It’s just as easy to clear a user’s session as it is to set. Here is a logout route as an example.

server.route({
method: ‘GET’,
path: ‘/logout’,
config: {
handler: function(request, reply) {
request.auth.session.clear();
return reply(‘Logout Successful!’);
}
}
});

Now to setup secure routes we just need to pass into the config an auth object that contains the strategy we want to use. In this case we are going to be using the base authentication strategy. For a user to access this route they would have to have their session set from the login route.

server.route({
method: ‘GET’,
path: ‘/example’,
config: {
auth: {
strategy: ‘base’
},
handler: function(request, reply) {
return reply(‘Success, you can access a secure route!’);
}
}
});

Every time a user hits this route hapi will decrypt and validate the user’s session cookie all based on the ‘base’ strategy.

There are a few extras that you have access to using a strategy. We can see if a user is logged in with request.auth.isAuthenticated and get access to the decrypted session user object with request.auth.credentials.

To make our server a little more secure lets set the default auth object on all routes to have the base strategy. This will prevent us from accidentally creating a route that is not secure.

server.auth.default({
strategy: ‘base’
});

So now if you don’t want a secure route you will have to declare false for auth.

server.route({
method: ‘GET’,
path: ‘/another-example’,
config: {
auth: false,
handler: function(request, reply) {
return reply(‘Success, You have accessed a public route!’);
}
}
});

There is much more to hapi authentication strategies but this should get you started. It’s time we talk about authorization and how hapi streamlines this process.

For hapi to have user authorization we need to set the user’s scope. Scope is used in many authorization implementations, including JSON Web Token, and it defines the permissions or roles the user has access to. Here are two user objects with scope.

{
id: 123,
email: ‘guest@guest.com’,
scope: ‘user’
},
{
id: 124,
email: ‘admin@admin.com’,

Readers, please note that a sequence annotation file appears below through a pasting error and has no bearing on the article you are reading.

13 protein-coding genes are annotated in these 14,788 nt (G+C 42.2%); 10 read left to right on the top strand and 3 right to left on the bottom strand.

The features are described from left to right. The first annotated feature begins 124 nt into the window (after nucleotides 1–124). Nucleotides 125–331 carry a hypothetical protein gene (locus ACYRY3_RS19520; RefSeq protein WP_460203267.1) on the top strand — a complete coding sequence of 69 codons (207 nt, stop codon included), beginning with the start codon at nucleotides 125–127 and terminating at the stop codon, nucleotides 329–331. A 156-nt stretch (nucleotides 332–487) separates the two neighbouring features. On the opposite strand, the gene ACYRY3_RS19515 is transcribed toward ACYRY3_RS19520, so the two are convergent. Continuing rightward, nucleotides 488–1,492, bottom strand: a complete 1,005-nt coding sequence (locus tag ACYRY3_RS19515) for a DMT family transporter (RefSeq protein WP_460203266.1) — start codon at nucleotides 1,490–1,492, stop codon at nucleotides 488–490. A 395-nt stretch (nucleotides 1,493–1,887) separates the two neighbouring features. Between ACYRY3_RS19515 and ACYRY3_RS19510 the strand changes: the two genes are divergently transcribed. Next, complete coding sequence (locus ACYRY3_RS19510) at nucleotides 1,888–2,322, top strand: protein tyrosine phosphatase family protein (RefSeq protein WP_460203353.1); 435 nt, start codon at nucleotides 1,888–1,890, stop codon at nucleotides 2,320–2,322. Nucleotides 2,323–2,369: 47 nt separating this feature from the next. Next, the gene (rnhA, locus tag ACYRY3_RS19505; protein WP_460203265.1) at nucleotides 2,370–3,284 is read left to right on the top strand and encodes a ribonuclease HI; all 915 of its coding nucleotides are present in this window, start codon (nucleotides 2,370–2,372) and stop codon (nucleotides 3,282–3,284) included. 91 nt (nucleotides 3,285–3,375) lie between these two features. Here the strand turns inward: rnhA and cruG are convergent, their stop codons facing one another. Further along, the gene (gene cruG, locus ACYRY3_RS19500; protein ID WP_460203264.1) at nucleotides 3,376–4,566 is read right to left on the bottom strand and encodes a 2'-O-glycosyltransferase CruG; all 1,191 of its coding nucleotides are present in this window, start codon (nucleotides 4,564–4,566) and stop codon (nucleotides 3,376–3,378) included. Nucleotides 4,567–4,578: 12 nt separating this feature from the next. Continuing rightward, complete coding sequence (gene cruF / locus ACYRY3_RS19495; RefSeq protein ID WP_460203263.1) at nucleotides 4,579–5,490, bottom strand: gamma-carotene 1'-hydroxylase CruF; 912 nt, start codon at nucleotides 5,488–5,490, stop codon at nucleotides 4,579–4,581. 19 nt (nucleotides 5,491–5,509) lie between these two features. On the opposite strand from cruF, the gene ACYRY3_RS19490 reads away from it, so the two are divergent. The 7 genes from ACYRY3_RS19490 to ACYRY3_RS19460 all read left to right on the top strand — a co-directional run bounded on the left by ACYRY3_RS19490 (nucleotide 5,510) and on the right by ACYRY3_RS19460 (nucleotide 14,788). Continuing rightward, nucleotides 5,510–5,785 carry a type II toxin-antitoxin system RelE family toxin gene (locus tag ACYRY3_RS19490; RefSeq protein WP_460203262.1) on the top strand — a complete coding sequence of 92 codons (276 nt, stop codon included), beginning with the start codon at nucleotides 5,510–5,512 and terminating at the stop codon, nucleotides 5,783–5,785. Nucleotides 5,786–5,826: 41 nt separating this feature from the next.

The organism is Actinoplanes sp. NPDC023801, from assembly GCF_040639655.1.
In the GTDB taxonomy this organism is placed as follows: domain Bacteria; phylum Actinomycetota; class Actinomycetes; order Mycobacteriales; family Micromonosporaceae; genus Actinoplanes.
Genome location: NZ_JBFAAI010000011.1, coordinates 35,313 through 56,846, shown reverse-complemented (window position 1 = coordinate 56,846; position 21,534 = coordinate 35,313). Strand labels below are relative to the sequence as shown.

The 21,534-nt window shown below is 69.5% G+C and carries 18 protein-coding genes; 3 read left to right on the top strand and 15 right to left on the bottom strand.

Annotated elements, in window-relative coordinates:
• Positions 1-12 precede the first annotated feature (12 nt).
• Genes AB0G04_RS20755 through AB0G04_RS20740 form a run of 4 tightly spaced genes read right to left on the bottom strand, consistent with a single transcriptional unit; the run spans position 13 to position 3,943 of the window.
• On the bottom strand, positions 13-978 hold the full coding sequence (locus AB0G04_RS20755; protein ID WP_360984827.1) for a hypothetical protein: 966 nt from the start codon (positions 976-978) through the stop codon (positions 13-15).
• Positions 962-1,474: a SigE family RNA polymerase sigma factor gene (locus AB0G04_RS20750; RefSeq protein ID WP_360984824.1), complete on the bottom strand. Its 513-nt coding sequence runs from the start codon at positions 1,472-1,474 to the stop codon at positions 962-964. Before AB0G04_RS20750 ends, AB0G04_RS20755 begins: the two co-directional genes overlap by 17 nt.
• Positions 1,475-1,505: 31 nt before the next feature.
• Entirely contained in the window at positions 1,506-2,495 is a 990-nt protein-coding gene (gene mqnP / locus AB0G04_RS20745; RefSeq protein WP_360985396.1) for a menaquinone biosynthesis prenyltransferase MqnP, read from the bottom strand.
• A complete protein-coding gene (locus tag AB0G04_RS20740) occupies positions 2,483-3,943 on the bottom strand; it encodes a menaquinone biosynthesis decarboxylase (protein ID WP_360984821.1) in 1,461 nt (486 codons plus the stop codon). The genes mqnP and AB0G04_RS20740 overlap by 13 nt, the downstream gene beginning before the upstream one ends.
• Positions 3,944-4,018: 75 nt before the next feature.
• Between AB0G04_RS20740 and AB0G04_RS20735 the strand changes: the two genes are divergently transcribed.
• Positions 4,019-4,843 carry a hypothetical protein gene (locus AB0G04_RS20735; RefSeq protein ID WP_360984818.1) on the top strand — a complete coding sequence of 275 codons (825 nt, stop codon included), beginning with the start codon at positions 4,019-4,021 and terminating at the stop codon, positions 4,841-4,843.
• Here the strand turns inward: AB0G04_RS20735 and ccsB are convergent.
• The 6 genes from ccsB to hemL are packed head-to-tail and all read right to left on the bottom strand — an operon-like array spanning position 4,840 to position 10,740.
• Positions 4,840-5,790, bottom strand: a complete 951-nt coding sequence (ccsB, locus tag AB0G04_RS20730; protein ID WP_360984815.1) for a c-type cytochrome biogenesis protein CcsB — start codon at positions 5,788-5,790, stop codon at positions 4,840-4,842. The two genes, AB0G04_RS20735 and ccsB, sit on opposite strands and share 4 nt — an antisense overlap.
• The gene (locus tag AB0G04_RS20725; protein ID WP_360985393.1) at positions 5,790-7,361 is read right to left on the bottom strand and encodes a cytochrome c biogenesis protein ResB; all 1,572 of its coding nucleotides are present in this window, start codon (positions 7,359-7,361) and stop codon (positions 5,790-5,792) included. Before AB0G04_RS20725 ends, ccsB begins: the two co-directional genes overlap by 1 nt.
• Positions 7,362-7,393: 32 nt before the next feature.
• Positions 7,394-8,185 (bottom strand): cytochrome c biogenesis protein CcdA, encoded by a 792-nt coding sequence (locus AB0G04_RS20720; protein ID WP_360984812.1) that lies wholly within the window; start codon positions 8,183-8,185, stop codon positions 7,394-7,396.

scope: [‘user’, ‘admin’]
}

This was just like the user object earlier but with the scope property. Scope can be one item or an array of items. Now in our login route when we set the user’s session, request.auth.session.set(user), it will contain the user’s scope and we can use authorization. For a route to use authorization just add the allowed scopes to the route auth object.

server.route({
method: ‘GET’,
path: ‘/example’,
config: {
auth: {
strategy: ‘base’,
scope: ‘user’ // or [‘user’,’admin’]
},
handler: function(request, reply) {
return reply(‘Success, you can access a secure route!’);
}
}
});

Just like a user scope the route scope contain one item or array of items. To authorize a user for a route hapi will check to see if an item in the user scope matches an item in the route scope.

Earlier we set the default strategy to be ‘base’ and we can also make the default scope required for a route to be ‘admin’. This way our routes are the most secure by default.

server.auth.default({
strategy: ‘base’,
scope: ‘admin’
});

And now we have authorization and authentication for our hapi server! Surprisingly it was very easy for us to create a versatile and secure application. Powerful features like these are the reason to choose hapi as your node server framework.

If you are interested in seeing everything that was discussed I created a working example on Github.
https://github.com/poeticninja/hapi-authentication-and-authorization